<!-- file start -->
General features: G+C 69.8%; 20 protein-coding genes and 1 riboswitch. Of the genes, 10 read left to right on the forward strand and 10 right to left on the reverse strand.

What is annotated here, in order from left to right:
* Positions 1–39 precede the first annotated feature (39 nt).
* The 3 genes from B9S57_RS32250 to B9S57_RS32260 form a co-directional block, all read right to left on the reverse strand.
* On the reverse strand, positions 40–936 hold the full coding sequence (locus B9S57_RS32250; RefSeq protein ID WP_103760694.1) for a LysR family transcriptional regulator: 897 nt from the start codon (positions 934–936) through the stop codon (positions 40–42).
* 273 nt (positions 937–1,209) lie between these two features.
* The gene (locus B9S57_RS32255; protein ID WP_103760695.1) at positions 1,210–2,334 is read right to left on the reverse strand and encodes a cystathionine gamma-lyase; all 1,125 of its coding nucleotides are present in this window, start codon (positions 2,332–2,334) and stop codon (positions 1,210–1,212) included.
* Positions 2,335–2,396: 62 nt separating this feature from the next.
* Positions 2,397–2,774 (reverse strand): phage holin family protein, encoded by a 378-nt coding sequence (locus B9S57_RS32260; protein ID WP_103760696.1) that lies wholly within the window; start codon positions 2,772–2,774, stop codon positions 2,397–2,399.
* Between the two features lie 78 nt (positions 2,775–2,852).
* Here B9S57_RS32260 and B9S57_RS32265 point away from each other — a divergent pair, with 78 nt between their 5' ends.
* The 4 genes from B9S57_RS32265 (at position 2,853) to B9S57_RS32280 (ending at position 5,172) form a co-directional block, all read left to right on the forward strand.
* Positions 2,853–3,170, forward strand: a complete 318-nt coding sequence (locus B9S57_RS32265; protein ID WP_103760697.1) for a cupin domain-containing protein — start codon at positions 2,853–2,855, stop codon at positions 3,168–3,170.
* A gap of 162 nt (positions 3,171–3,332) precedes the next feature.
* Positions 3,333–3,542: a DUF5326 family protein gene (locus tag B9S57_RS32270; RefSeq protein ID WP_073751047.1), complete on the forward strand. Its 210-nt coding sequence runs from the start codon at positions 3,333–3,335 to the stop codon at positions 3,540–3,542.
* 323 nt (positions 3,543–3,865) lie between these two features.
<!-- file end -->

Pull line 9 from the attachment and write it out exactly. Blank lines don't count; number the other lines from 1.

* Positions 2,397–2,774 (reverse strand): phage holin family protein, encoded by a 378-nt coding sequence (locus B9S57_RS32260; protein ID WP_103760696.1) that lies wholly within the window; start codon positions 2,772–2,774, stop codon positions 2,397–2,399.